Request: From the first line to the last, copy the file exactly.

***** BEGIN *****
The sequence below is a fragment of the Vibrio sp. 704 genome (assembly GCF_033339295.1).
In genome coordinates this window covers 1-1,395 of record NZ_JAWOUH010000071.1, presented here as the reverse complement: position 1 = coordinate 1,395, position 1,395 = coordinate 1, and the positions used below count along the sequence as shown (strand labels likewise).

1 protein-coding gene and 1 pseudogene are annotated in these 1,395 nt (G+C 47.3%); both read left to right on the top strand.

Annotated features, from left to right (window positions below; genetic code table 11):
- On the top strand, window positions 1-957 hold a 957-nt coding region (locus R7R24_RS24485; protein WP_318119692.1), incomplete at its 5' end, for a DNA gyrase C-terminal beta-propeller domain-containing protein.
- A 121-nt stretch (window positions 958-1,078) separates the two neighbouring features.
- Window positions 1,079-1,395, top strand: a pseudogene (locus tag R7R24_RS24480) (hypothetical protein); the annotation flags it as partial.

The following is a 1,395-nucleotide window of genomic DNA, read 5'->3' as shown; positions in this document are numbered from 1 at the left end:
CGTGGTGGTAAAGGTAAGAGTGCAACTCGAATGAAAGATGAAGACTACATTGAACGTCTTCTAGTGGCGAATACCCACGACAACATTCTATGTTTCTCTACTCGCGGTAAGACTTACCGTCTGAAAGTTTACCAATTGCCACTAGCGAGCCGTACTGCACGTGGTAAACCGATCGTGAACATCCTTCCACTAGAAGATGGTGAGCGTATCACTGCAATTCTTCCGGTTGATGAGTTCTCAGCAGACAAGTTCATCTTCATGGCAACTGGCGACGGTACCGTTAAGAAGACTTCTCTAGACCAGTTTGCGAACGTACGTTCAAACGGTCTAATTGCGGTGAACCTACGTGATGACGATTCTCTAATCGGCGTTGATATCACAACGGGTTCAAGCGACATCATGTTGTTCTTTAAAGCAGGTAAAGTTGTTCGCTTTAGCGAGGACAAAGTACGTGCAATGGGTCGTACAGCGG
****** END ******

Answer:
The sequence below is a fragment of the Vibrio sp. 704 genome (assembly GCF_033339295.1).
In genome coordinates this window covers 1-1,395 of record NZ_JAWOUH010000071.1, presented here as the reverse complement: position 1 = coordinate 1,395, position 1,395 = coordinate 1, and the positions used below count along the sequence as shown (strand labels likewise).

1 protein-coding gene and 1 pseudogene are annotated in these 1,395 nt (G+C 47.3%); both read left to right on the top strand.

Annotated features, from left to right (window positions below; genetic code table 11):
- On the top strand, window positions 1-957 hold a 957-nt coding region (locus R7R24_RS24485; protein WP_318119692.1), incomplete at its 5' end, for a DNA gyrase C-terminal beta-propeller domain-containing protein.
- A 121-nt stretch (window positions 958-1,078) separates the two neighbouring features.
- Window positions 1,079-1,395, top strand: a pseudogene (locus tag R7R24_RS24480) (hypothetical protein); the annotation flags it as partial.

The following is a 1,395-nucleotide window of genomic DNA, read 5'->3' as shown; positions in this document are numbered from 1 at the left end:
CGTGGTGGTAAAGGTAAGAGTGCAACTCGAATGAAAGATGAAGACTACATTGAACGTCTTCTAGTGGCGAATACCCACGACAACATTCTATGTTTCTCTACTCGCGGTAAGACTTACCGTCTGAAAGTTTACCAATTGCCACTAGCGAGCCGTACTGCACGTGGTAAACCGATCGTGAACATCCTTCCACTAGAAGATGGTGAGCGTATCACTGCAATTCTTCCGGTTGATGAGTTCTCAGCAGACAAGTTCATCTTCATGGCAACTGGCGACGGTACCGTTAAGAAGACTTCTCTAGACCAGTTTGCGAACGTACGTTCAAACGGTCTAATTGCGGTGAACCTACGTGATGACGATTCTCTAATCGGCGTTGATATCACAACGGGTTCAAGCGACATCATGTTGTTCTTTAAAGCAGGTAAAGTTGTTCGCTTTAGCGAGGACAAAGTACGTGCAATGGGTCGTACAGCGG